Never mind, though.  You only have to endure looking smart for a few hours, with that held in stomach, being careful not to slosh red wine down your top, etc, and then you can come home, tear all those once-every-six-months clothes off and .... get back into your leezurewear...

...just like Josh Holloway... now there's a man who looks like he knows how to stay comfortable....!!
 
 
 

53 comments:

  1. Ha! When we first moved to England, I was completely enchanted by Lidl store. Or, more specifically, by the incredible center aisle. It was filled by a dynamically rotating collection of the most peculiar items to find in a grocery store: plumbing supplies, shoes, toys, linens, appliances, everything up to and (I swear, once including) the kitchen sink at rock bottom prices. Each item comes with it's own instruction volume, a weighty little number printed in about 100 languages including, I think, pig latin and esperanto. Since living in a medieval castle had one imperative — warmth — I was thrilled to find a stretch velour zip hoody and matching trousers for a pair of pounds each. The gray set is marginally acceptable. The hot pink set is frightening to behold. I bought several and lived in them for... well, ever since. Any of my neighbors could describe them in their stretchy, baggy, glory because they could see me walking the dog in all weather. Yes, being a writer AND dog owner means abandoning all shame. (Um... I might be wearing the pink set as I type this. I've been away for a few weeks, wearing real clothes 24/7. It hurt.)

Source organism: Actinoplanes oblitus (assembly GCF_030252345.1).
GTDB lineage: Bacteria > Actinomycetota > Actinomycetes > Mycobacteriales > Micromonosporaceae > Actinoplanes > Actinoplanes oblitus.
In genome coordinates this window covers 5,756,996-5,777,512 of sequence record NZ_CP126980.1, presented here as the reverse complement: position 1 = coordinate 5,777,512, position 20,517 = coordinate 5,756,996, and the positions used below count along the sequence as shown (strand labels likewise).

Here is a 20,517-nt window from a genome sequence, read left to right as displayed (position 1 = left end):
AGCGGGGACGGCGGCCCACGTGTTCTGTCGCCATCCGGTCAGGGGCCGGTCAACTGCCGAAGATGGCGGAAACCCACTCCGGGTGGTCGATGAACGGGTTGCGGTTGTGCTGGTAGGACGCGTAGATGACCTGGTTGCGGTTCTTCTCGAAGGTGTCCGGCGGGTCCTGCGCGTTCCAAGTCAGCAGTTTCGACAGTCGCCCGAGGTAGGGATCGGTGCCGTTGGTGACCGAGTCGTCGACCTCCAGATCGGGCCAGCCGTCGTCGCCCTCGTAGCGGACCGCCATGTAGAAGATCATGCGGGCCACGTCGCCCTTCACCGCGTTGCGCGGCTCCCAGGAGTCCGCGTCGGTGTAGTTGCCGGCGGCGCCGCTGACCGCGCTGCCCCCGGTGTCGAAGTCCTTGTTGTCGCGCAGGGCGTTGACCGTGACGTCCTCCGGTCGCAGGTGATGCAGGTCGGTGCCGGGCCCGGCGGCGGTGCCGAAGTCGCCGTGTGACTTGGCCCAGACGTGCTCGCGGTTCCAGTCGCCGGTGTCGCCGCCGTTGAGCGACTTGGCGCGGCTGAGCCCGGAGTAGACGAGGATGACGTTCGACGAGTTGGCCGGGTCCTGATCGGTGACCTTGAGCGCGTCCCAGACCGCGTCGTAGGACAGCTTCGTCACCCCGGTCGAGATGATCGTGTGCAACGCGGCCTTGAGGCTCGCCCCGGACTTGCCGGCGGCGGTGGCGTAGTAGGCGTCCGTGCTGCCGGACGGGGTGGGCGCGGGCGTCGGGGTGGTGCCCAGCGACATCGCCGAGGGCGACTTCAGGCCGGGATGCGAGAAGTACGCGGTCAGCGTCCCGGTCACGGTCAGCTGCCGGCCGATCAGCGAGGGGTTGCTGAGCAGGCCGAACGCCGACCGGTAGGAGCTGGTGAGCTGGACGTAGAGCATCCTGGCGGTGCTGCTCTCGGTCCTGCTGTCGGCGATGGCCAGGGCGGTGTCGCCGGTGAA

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    1. Oh yes, oh yes, the joys to be purchased in Lidl, and Aldi! My husband is no longer allowed to accompany me to these shops because he comes back with all sorts of crap we don't need but looks kinda useful!!! Purely on the basis of your pink tracksuit I am thinking of bringing back "my friends in their leezurewear". I demand a picture!!!